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Lawrence Berkeley National Laboratory
Earth Sciences Division
Ecology Department
CA, United States

RESEARCH INTERESTS

The overarching aim of my research is to gain a better understanding of key functions carried out by microorganisms in complex microbial communities, such as those residing in soil, sediment and the human gut, by employing state-of-the-art and novel “omics” approaches. These tools are implemented with bioinformatics and statistics using super computing facilities to tackle increasingly large and complex meta-omic datasets. One specific research area that we are addressing in my group is to use omics to better understand the role of soil microorganisms in cycling of carbon and how these functions are perturbed in the face of a changing climate.

 

 For example, we are aiming to understand how changes in precipitation will impact the cycling of stored soil carbon in prairie soils and how a warming climate will impact microbial decomposition of carbon stored in permafrost.

Another application of omics in my group is to explore high salt environments for novel enzymes for lignocellulose degradation for biofuel applications. We are also using multi-omics approaches to study the impact of the Deepwater Horizon oil spill on indigenous microbial communities in the Gulf of Mexico. Additionally, we have a major research focus on the human microbiome and are studying the impact of antibiotics, diet and disease on gut microbial community composition and function. Examples of our human microbiome research include use of omics to understand how the gut microbiota composition and function is impacted by resistant starch in the diet and by Crohn’s disease.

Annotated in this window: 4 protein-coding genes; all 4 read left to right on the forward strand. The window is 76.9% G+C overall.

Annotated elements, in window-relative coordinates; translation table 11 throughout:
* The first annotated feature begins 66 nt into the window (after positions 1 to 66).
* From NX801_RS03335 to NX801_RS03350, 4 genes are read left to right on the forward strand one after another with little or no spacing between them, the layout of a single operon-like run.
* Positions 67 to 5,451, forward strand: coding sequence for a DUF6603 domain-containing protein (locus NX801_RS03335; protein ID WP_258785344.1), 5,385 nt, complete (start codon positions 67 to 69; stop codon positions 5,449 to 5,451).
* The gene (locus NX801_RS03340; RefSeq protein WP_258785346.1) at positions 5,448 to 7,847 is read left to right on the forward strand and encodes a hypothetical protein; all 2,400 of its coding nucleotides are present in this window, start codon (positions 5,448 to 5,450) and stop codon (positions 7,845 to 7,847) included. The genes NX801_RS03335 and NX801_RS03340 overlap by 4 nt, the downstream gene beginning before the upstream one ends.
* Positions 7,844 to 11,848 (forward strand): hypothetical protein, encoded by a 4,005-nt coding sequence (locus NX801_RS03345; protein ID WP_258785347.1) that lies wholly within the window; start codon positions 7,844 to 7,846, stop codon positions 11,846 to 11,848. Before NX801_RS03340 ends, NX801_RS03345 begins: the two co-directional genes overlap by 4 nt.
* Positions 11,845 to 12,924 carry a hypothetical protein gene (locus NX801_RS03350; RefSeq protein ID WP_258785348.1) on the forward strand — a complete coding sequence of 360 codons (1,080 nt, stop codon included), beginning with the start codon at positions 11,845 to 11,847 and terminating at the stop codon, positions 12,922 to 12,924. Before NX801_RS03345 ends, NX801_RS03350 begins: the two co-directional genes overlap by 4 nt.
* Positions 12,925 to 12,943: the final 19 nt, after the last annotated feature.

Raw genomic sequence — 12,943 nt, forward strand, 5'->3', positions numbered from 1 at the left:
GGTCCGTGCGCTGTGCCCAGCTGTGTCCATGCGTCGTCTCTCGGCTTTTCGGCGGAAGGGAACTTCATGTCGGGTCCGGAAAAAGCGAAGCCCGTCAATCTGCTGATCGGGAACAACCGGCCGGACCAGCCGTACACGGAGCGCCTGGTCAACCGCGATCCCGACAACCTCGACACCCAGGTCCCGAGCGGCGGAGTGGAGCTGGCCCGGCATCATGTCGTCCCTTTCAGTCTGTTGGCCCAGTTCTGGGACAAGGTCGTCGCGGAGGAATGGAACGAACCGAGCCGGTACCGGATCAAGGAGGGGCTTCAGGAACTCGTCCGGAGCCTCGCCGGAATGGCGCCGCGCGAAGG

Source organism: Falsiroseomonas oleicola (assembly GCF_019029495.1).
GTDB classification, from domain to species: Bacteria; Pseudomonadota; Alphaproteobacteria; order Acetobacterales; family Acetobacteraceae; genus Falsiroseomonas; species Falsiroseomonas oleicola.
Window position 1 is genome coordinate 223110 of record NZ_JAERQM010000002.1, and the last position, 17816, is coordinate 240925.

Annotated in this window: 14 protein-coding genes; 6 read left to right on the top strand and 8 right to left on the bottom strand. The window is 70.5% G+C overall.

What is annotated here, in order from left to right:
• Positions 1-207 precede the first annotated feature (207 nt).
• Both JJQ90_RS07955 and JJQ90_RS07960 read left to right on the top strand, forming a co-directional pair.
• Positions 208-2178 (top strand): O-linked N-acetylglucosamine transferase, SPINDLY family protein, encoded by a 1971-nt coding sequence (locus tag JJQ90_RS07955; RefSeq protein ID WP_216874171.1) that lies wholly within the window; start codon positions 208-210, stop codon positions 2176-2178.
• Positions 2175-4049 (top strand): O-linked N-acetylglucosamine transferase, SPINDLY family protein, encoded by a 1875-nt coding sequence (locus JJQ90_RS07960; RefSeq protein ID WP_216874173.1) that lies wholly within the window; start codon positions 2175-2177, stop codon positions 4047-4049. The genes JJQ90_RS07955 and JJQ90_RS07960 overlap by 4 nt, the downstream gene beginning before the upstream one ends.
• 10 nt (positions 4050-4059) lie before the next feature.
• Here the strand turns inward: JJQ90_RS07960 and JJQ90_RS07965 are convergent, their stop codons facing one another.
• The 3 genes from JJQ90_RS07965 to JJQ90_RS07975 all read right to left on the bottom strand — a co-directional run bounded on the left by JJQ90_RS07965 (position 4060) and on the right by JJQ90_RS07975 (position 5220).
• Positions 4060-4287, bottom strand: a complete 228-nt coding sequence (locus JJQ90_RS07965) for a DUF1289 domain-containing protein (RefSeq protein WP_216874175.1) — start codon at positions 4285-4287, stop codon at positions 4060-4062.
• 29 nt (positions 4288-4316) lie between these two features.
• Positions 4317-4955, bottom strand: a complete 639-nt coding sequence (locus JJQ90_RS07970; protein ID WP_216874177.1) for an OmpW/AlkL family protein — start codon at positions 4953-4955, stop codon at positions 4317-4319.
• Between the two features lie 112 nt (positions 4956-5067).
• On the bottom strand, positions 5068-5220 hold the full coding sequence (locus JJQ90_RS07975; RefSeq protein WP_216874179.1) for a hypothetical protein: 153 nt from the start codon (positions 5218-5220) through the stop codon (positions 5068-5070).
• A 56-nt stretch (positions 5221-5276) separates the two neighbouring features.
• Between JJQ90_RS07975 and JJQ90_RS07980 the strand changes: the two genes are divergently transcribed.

SELECTED PUBLICATIONS

David, M.M., S. Cecillon, B.M. Warne, E. Prestat, J.K. Jansson and T.M. Vogel. 2014. Microbial ecology of chlorinated solvent biodegradation. Environmental Microbiology Reports. In press.
Tas, N., E. Prestat, J. W. McFarland, K. P. Wickland, R. Knight, A. A. Berhe, T. Jorgenson, M. P. Waldrop, and J. K. Jansson. 2014. Impact of fire on active layer and permafrost microbial communities and metagenomes in an upland Alaskan boreal forest. The ISME Journal (in press).

Mason, O.U., N. M. Scott, a. Gonzalez, A. Robbins-Pianka, J. Baelum, J. Kimbrel, N.J. Bouskill, E. Prestat, S. Borglin, D. C. Joyner, J.L. Fortney, D. Jurelevicius, W.T. Stringfellow, L. Alvarez-Cohen, T.C. Hazen, R. Knight, J.A. Gilbert and J.K. Jansson. 2014. Metagenomics reveals sediment microbial community response to Deepwater Horizon oil spill. The ISME Journal.

Nicora, C., B. Anderson, S. Callister, A. Norbeck, S. Purvine, J. Jansson, O. Mason, D. Jurelevicius, M. David, R. Smith and M. Lipton. 2013. Amino acid treatment enhances protein recovery from sediment and soils for metaproteomic studies. Proteomics.

Jansson, J.K. and N. Tas. 2013. Permafrost microbial ecology. Nature Microbiology Reviews (invited, in preparation).

Lozupone, C.A., J. Stombaugh, A. Gonzalez, G. Ackermann, D. Wendel, Y. Vazquez-Baeza, J.K. Jansson, J.I. Gordon and R. Knight. 2013. Meta-analysis of studies of the human microbiota. Genome Research.

Lozupone, C.A., J. Stombaugh, A. Gonzalez, G. Ackermann, D. Wendel, Y. Vazquez-Baeza, J.K. Jansson, J.I. Gordon and R. Knight. 2013. Meta-analysis of studies of the human microbiota. Genome Research. 23:1704-1714. PMCID: PMC3787266.

 

Jansson, J.K. 2013. Soil metagenomics. In K.E. Nelson (ed) Encylopedia of metagenomics. Article ID: 309151. Chapter ID: 701. SpringerReference. http://www.springerreference.com/docs/html/chapterdbid/309151.html 

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